Posts Tagged ‘Maud Adams’

Recycling Bond Girls or: Pulling a Maud Adams

November 1, 2009

It’s not unheard of; Maud Adams played both Andrea Anders and Octopussy in the Roger Moore era of Bond flicks, and for good reason. I don’t think Eon Productions should abandon this concept, as there were a handful of Bond girls from previous Bond films who could still fill the role of a credible Bond girl today.

The Top 5 Girls Who Should Return

1. Sophie Marceau (Elektra King, The World Is Not Enough, 1999)
What a waste of talent. In my opinion, The World Is Not Enough was trash, despite being one of Brosnan’s better Bond flicks.  It’s a shame that Sophie Marceau’s wonderful acting abilities were wasted in this film. Though she played the part of Elektra King extremely well, I’d love to see her come back to the series in the form of a better-written, and more primary character. Perhaps the main Bond girl, instead of being over-shadowed by the bad acting and bouncing jugs of Denise Richards.

Sophie Marceau

2. Izabella Scorupco (Natalya Simonova, GoldenEye, 1995)
Though her talent wasn’t quite as wasted as Marceau’s in Brosnan’s debut film, GoldenEye, I’d still like to see her return in a stronger role. GoldenEye worked pretty well as a post-Cold War, 90’s action thriller, and so did the character of Natalya; if you’ll recall, she was basically a computer technician caught in the middle of all of the action. I wouldn’t mind seeing her return as a primary Bond girl who is more involved with the film’s plot, rather than just being a pretty face on the side. Scorupco’s a good actress, and it’d be nice to see her get a role that she deserves — seems like she’s been signing onto a lot of trash lately.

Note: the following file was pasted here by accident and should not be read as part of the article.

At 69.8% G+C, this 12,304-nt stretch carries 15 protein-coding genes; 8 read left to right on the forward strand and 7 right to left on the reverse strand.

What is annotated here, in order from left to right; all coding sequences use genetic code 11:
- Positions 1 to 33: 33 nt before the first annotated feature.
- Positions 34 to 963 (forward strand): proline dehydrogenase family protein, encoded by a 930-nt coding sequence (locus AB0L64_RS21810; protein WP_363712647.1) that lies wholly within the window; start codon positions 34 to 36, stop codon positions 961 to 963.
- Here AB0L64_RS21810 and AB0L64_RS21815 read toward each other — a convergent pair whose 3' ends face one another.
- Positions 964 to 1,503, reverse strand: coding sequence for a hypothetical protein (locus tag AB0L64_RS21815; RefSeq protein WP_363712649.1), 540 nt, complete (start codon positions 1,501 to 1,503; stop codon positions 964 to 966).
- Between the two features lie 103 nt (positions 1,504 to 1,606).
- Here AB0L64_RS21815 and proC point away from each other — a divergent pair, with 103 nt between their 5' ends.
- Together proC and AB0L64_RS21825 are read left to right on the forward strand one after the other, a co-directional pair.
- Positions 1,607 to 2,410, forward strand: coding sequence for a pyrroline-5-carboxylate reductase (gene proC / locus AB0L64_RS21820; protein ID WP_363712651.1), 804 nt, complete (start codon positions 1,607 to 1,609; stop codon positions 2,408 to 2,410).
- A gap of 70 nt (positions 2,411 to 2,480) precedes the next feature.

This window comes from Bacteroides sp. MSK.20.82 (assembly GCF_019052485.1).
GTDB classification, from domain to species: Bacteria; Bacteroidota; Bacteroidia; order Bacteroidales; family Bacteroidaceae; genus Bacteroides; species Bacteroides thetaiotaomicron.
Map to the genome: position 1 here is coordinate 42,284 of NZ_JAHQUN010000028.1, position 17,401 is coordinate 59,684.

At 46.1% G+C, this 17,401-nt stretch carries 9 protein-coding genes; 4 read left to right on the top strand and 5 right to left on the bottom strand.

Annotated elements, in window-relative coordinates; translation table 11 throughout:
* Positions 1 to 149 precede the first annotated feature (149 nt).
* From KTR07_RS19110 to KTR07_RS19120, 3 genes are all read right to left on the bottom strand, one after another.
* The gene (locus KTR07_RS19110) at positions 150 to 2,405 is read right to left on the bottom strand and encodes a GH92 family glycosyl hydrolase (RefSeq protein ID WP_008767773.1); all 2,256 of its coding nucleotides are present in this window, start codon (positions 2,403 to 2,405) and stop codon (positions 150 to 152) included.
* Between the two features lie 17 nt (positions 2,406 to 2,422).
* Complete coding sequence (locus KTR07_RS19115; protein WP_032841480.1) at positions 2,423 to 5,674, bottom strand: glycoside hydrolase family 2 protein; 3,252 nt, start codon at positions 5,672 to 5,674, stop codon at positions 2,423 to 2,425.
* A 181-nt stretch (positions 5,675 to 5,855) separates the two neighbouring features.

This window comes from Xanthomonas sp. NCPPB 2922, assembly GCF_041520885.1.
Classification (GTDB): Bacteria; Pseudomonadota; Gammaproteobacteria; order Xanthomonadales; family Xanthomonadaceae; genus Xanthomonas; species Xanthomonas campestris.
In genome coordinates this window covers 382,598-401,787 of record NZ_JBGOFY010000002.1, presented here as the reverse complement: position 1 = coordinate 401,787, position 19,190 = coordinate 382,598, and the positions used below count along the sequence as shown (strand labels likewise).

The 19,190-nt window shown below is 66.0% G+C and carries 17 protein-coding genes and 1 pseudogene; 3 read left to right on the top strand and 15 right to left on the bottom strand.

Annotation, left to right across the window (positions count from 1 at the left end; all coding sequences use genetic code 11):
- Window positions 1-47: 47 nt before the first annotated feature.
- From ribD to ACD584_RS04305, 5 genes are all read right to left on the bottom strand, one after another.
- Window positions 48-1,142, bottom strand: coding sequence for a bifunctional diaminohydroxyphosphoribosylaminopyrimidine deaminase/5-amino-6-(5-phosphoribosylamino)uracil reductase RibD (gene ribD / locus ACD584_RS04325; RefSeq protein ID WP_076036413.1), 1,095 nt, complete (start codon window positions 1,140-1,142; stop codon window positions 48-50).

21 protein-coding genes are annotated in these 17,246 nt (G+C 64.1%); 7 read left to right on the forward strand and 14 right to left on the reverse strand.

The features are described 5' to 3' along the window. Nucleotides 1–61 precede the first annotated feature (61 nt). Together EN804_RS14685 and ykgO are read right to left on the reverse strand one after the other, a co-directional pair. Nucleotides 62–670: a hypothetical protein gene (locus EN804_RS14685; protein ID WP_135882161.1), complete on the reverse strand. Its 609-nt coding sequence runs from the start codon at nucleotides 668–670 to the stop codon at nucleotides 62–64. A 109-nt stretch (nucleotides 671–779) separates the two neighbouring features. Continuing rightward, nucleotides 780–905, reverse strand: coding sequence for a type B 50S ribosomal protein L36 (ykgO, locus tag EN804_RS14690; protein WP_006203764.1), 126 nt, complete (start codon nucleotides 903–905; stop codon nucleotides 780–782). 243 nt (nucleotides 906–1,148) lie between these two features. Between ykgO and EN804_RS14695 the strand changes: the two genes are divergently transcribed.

Izabella Scorupco

3. Rosamund Pike (Miranda Frost, Die Another Day, 2002)
As many will agree, Die Another Day was an absolute atrocity of a Bond film. Rosamund Pike seems like she had lots of potential in Brosnan’s final Bond outing, but it seems like the dynamic duo, Purvis and Wade, seemed to under-write the character. To me, there wasn’t much to Miranda Frost. Yeah, she betrays Bond … just like the Bond girl in the film before Die Another Day. And she sleeps with the villain … just like the Bond girl in the film before Die Another Day, also. That’s about all there is to her. Plus, her death allows Halle Berry to mutter the brilliant line, “Bitch.”

Rosamund Pike
4. Jane Seymour (Solitaire, Live and Let Die, 1973)
Not much to say here, other than she’s a great actress, and she’s looking as good as ever.
I guarantee that this wouldn’t disappoint fans at all.

Jane Seymour

 

5.  Olga Kurylenko (Camille, Quantum of Solace, 2008)
Quantum of Solace was given some mixed reviews after its release. Whichever side of the fence you’re on, I’m sure you can say that Olga Kurylenko’s performance was neither outstanding or horrific. Certainly, she did much better than some of the more recent, past Bond girls. The only problem was that it seemed she wasn’t written very well — a recurring theme with Purvis and Wade… hmm. Anyhow, I’d like to see her play a character with more depth. She’s certainly got the looks, also.

Olga Kurylenko

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Film Review ::: Octopussy

September 11, 2009

Following the down-to-Earth, Fleming thriller, “For Your Eyes Only”, “Octopussy” seems to relax a bit, and reverts to the jolly, humorous Roger Moore Bond film style — but this time, in moderation.